Netanyahu Meets U.S. Senator, Discusses Syria

"We're monitoring the events in Syria very closely," PM Netanyahu tells Senator Ted Cruz (R-Texas).

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Elad Benari,

Netanyahu and Senator Cruz
Netanyahu and Senator Cruz
Flash 90

Prime Minister Binyamin Netanyahu met on Monday with U.S. Senator-elect Ted Cruz (R-Texas).

At the start of their meeting, the Prime Minister said, "I'm welcoming you to Israel on your very first visit. You're a friend of Israel; the United States is a close ally of Israel. We have not only common values but face common dangers.

"One of these dangers," said Netanyahu, "is the unfolding events in Syria. We're monitoring very closely the possibility of the use of chemical weapons in Syria. President Obama has spoken forcefully about this. Israel and the United States have close consultations about this issue and it highlights the dangers of these regimes receiving such weapons and these weapons can even go from there to terrorist organizations.

"This is a threat to Israel, a threat to America, a threat to others in this region. We treat it accordingly."

Cruz replied by saying, "I look forward to working to strengthen the already incredibly strong alliance between the United States and Israel. In my view the United States should stand unshakably alongside the Nation of Israel. I thank you personally, I thank your nation for its leadership for democratic values in a very dangerous region of the world, also for your leadership protecting the security of the nation and ultimately of the United States as well, with respect to weapons of mass destruction, whether in Syria or Iran or elsewhere and I look forward to continuing to work together to strengthen that friendship."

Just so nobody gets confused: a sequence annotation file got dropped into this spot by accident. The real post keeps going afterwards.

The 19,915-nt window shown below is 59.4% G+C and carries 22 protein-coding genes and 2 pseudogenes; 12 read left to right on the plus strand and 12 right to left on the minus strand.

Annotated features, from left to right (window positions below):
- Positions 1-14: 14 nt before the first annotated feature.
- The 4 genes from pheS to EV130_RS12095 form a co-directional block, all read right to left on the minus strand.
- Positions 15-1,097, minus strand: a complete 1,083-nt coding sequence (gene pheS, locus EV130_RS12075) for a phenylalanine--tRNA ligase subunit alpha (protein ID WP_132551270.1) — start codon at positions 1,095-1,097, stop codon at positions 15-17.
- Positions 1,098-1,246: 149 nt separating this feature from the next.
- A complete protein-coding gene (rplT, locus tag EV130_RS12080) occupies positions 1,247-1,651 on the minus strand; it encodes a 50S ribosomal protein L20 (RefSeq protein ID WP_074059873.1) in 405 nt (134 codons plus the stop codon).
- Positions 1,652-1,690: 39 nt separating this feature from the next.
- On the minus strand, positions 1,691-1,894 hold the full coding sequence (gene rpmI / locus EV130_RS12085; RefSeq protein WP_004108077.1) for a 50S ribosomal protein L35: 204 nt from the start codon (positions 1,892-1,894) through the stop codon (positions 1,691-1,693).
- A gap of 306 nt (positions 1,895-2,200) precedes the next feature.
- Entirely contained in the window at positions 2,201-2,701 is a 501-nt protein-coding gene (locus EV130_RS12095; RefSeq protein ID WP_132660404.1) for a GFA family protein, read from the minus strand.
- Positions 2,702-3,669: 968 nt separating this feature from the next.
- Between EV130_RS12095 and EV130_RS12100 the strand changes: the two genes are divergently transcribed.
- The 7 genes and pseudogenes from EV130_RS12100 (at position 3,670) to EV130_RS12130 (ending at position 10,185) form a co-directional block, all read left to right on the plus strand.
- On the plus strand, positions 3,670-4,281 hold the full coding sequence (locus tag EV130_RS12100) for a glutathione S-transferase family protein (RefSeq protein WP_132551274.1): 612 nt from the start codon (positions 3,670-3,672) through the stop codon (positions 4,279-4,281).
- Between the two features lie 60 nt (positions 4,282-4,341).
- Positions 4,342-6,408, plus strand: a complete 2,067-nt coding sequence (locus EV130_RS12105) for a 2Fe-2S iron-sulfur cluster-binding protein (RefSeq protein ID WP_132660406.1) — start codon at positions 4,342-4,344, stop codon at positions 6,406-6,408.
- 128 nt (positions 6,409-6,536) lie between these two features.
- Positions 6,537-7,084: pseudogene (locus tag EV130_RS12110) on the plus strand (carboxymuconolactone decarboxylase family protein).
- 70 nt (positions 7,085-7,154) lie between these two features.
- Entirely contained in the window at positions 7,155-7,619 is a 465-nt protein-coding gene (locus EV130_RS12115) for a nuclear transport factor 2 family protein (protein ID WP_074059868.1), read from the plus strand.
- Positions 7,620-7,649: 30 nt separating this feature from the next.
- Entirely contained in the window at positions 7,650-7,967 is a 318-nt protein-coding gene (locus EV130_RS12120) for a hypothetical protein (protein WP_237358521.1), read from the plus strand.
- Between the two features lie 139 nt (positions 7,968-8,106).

U.S. officials several weeks ago said there was evidence that Syrian President Bashar Al-Assad's troops had not only moved deadly sarin gas that might be used against rebels, but also that its binary components, usually stored separately, had been combined and placed into bombs for use.

The United States and its allies, including Israel, have repeatedly expressed concern that Syria's stockpile, believed to be one of the biggest in the world, could be stolen and fall into extremist hands or be transferred to the Hizbullah terror group by a crumbling Syrian regime.

A former top general in Syria's chemical weapons program said last week he doesn't doubt for a moment that Assad will deploy his chemical weapons arsenal as he tries to hold onto power.